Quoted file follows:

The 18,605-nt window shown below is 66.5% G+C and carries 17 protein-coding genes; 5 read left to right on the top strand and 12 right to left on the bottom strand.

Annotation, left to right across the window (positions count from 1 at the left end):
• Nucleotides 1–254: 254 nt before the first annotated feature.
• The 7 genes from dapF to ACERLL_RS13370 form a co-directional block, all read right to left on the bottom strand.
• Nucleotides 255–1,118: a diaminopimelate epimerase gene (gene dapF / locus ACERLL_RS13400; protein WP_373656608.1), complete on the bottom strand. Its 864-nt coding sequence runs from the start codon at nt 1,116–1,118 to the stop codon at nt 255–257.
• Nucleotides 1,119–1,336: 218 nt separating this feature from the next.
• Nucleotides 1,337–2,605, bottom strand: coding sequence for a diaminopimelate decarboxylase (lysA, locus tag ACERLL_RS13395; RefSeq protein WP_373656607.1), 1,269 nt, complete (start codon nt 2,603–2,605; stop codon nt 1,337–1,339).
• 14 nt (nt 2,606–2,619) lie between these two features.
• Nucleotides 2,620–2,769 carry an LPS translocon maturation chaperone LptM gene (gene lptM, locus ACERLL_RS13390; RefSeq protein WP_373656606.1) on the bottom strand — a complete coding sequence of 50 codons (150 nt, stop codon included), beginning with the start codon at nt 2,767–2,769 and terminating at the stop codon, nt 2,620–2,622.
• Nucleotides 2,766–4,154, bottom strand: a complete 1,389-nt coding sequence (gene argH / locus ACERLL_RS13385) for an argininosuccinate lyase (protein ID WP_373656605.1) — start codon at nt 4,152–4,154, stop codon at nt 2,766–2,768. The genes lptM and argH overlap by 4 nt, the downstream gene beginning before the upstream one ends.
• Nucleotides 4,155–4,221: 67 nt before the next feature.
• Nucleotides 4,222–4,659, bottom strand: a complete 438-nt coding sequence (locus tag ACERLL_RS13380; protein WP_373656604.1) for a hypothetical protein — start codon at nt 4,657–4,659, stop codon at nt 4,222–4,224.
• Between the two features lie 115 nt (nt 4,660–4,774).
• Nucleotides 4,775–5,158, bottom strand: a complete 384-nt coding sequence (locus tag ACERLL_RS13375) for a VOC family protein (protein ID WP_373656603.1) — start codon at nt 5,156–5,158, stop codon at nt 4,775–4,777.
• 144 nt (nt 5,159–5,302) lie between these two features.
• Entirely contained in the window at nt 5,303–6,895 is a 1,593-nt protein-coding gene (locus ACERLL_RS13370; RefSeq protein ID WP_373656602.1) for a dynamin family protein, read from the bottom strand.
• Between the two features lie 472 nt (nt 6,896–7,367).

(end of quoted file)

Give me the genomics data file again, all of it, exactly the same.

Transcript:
The 18,605-nt window shown below is 66.5% G+C and carries 17 protein-coding genes; 5 read left to right on the top strand and 12 right to left on the bottom strand.

Annotation, left to right across the window (positions count from 1 at the left end):
• Nucleotides 1–254: 254 nt before the first annotated feature.
• The 7 genes from dapF to ACERLL_RS13370 form a co-directional block, all read right to left on the bottom strand.
• Nucleotides 255–1,118: a diaminopimelate epimerase gene (gene dapF / locus ACERLL_RS13400; protein WP_373656608.1), complete on the bottom strand. Its 864-nt coding sequence runs from the start codon at nt 1,116–1,118 to the stop codon at nt 255–257.
• Nucleotides 1,119–1,336: 218 nt separating this feature from the next.
• Nucleotides 1,337–2,605, bottom strand: coding sequence for a diaminopimelate decarboxylase (lysA, locus tag ACERLL_RS13395; RefSeq protein WP_373656607.1), 1,269 nt, complete (start codon nt 2,603–2,605; stop codon nt 1,337–1,339).
• 14 nt (nt 2,606–2,619) lie between these two features.
• Nucleotides 2,620–2,769 carry an LPS translocon maturation chaperone LptM gene (gene lptM, locus ACERLL_RS13390; RefSeq protein WP_373656606.1) on the bottom strand — a complete coding sequence of 50 codons (150 nt, stop codon included), beginning with the start codon at nt 2,767–2,769 and terminating at the stop codon, nt 2,620–2,622.
• Nucleotides 2,766–4,154, bottom strand: a complete 1,389-nt coding sequence (gene argH / locus ACERLL_RS13385) for an argininosuccinate lyase (protein ID WP_373656605.1) — start codon at nt 4,152–4,154, stop codon at nt 2,766–2,768. The genes lptM and argH overlap by 4 nt, the downstream gene beginning before the upstream one ends.
• Nucleotides 4,155–4,221: 67 nt before the next feature.
• Nucleotides 4,222–4,659, bottom strand: a complete 438-nt coding sequence (locus tag ACERLL_RS13380; protein WP_373656604.1) for a hypothetical protein — start codon at nt 4,657–4,659, stop codon at nt 4,222–4,224.
• Between the two features lie 115 nt (nt 4,660–4,774).
• Nucleotides 4,775–5,158, bottom strand: a complete 384-nt coding sequence (locus tag ACERLL_RS13375) for a VOC family protein (protein ID WP_373656603.1) — start codon at nt 5,156–5,158, stop codon at nt 4,775–4,777.
• 144 nt (nt 5,159–5,302) lie between these two features.
• Entirely contained in the window at nt 5,303–6,895 is a 1,593-nt protein-coding gene (locus ACERLL_RS13370; RefSeq protein ID WP_373656602.1) for a dynamin family protein, read from the bottom strand.
• Between the two features lie 472 nt (nt 6,896–7,367).